2013 Ford Focus ST Launch Review

Tim O'Brien | 28 Comments

FORD FOCUS ST REVIEW

Vehicle Style: Five-door Small Sports Hatch
Power/Torque:
184kW/340Nm (with 360Nm overboost)
Price: $38,290 (plus on-roads)
Fuel consumption (listed): 7.4 l/100km

Here's one more to add to the hot-hatch brat-pack: Ford's bad-boy Focus ST. With 184kW and 340Nm pummeling the tarmac, there's some serious business going on under its bonnet.

It's Ford's 2.0-litre turbocharged EcoBoost doing the pummeling - the same engine, in a slightly different state of tune, as you'll find powering the EcoBoost Falcon.

As you'd expect, it makes the relatively light Focus ST a rocketship. Ours, in bright yellow, had all the understatement of a travelling circus.

Of late we've been stalked by bright yellow hot-hatches: first the Opel Astra GTC, then the 'bad-to-the-bone' Renault Sport Megane RS 265...and now the Focus ST.

The Astra GTC is cheapest, but, with just 132kW, it's more warm-hatch than hot (but the OPC is coming); and the 195kW Renault is definitely the maddest.

In fact, I vow and declare the Sport Megane RS 265 to be the fastest and best-handling front-wheel-drive performance car I've ever driven.

It's simply phenomenal. It has such levels of grip, balance and ability to keep power to the road, that I have absolutely no doubt it would give an STi curry around a mountain pass.

But is the Focus ST better? Is it possible?

At $38,290 it's certainly cheaper. The ST is also better equipped (by a country mile) than the RS 265, and it seems 'tighter'; the Focus has a 'hewn from a single billet' feel about the body; and it's certainly more comfortable.

So, let the hostilities begin. In the hot-hatch wars, who reigns supreme?

THE INTERIOR

The previous Focus might have lacked a little for feel and trim-quality, not so the new range.

The interior of the ST is really special, particularly at the price. With soft-touch plastics, a cockpit-style 'control deck', and really smart polished black and buffed alloy garnishes and highlights, it's very easy on the eye and just as pleasing to the touch.

From a practical perspective it's not as convincing. The layout of the buttons and controls is as busy as a fish-market, and the multi-function wheel is absolutely festooned - on top, behind, in front - with buttons and functions.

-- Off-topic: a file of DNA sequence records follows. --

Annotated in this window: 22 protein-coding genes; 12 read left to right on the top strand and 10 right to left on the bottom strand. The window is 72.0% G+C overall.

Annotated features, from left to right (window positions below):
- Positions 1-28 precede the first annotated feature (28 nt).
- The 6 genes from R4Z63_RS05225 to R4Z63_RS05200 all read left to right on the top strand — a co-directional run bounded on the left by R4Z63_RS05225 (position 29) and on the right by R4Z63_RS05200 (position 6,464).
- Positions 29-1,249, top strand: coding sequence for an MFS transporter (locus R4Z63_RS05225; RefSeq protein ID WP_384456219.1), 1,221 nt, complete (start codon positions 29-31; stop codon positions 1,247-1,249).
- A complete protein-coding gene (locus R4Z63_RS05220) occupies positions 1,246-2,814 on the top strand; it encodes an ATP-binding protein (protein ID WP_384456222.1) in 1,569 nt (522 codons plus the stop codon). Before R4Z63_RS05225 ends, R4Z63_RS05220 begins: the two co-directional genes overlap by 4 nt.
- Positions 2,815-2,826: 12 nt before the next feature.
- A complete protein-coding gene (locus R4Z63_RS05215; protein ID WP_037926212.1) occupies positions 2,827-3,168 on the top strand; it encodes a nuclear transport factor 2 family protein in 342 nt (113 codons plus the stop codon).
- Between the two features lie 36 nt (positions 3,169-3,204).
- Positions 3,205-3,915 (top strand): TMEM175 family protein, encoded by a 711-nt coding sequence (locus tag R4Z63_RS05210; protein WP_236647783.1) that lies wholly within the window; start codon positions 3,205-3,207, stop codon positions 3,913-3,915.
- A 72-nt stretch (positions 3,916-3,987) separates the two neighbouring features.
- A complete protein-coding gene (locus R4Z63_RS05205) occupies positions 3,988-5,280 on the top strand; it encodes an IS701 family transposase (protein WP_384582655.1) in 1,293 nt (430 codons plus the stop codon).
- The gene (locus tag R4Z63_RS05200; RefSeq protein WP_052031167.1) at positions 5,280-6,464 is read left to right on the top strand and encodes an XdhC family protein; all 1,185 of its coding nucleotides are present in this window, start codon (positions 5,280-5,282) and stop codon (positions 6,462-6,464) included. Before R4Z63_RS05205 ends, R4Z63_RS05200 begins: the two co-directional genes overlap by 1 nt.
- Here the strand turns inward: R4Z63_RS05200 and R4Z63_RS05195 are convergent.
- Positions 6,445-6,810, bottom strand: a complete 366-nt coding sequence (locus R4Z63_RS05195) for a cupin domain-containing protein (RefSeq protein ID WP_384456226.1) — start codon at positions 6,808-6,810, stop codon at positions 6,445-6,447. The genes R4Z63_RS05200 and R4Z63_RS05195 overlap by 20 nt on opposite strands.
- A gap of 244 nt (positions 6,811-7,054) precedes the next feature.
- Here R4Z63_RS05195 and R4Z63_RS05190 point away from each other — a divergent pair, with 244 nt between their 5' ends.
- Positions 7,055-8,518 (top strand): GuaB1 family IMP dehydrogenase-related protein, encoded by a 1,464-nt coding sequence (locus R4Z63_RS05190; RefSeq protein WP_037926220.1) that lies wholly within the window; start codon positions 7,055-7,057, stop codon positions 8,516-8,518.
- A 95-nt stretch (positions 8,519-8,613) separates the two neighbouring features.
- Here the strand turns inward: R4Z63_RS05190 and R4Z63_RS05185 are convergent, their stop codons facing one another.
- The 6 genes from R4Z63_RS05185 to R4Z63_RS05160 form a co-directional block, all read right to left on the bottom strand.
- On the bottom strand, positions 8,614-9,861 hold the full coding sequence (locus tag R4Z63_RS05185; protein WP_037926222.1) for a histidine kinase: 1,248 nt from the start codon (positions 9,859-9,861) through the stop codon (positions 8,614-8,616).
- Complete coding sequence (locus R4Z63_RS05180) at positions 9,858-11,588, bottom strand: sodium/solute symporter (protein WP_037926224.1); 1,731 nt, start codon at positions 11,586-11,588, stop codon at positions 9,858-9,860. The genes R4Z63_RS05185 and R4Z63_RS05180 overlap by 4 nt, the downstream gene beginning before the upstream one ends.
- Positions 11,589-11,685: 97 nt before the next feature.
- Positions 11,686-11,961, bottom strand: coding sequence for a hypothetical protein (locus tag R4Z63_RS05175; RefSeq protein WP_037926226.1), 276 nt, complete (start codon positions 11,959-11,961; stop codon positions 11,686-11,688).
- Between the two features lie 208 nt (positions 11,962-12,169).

Looking at it is a pain in the head - you know you won't work it out for at least a week.

But, otherwise, for the ergonomics of driving fast, everything falls exactly to hand, and feels really classy.

The Recaro seats, both front and rear, are deep and bum-hugging. They're also tightly bolstered in the back-rest (maybe too tight for our more lardy compatriots), but trimmed to perfection. I found them really comfortable.

Our yellow rocket came with yellow-leather bolsters and stitching - it's a look that might not be for everyone, but it grew on me, and adds a sporting ambience.

So too does the black headlining. Though it gives a coal-scuttle look to the interior, it adds to a high-quality, snug interior feel.

2013 ford focus st australia 21

That steering wheel, with reach and rake, a nice solid feel and sitting square-on to the driver feels terrific. So too the stubby six-speed shift.

The shift-action is superb; far less notchy and more precise than the 'baulky' feel to the Sport Megane.

But its the feature-list at that $38k price point that sets the Focus ST apart. For what you get loaded in, this thing is a bargain.

Heading the features is Ford's SYNC in-car voice-control Sony audio and Bluetooth communication system. It comes with the expected aux-connections, 5-inch display, and nine-speaker audio system.

It's easy to use, allows you to keep your eyes on the road when driving, and is unexpected technology at this price.

Add to that satellite navigation, reverse camera, park assist, Ford's 'active city stop', smart-key (push button) ignition, ambient interior lighting, dual-zone climate control, 18-inch alloys, performance gauges (in a nice raised binnacle above the centre-stack), LED daytime running-lamps, alloy sports pedals, and tyre deflation detection system - all standard fare - and you've got a feature list that absolutely smashes the ST's hot-hatch opposition.

So chalk up a very clear win for the ST for feature-list and interior accommodation.

ON THE ROAD

You reckon a front driver can't handle all those ergs getting loaded in a rush onto the tarmac? Think again.

The Sport Megane RS 265 is the benchmark here. The way it slams Newton-metres onto a winding road will have you thinking that 4WD is two-driven wheels too many.

How well then does the Focus ST match up?

Like the Megane, the Focus uses a relatively conventional front-end set up (no 'revo-knuckles' here). However, its ST-tuned suspension geometry with torque-vectoring and 'enhanced torque-steer' compensation, all-but eliminates the wild tugging at the wheel that once bedevilled powerful front drivers.

Under full power though, the Focus is not as civilised nor as tamed as the Megane. Slide the foot off the clutch at 6000rpm and you'll feel a bit of left-right squirrelling through the wheel.

But even under full-power on lock (like when belting out of a T-intersection) there was none of the axle-tramp nor the tugging wide I expected from such a powerful FWD car.

It's very fast - off the line Ford is claiming a 6.5 second 0-100km/h dash - but you'll need to put it through its paces at a track day to get anywhere near its performance capabilities.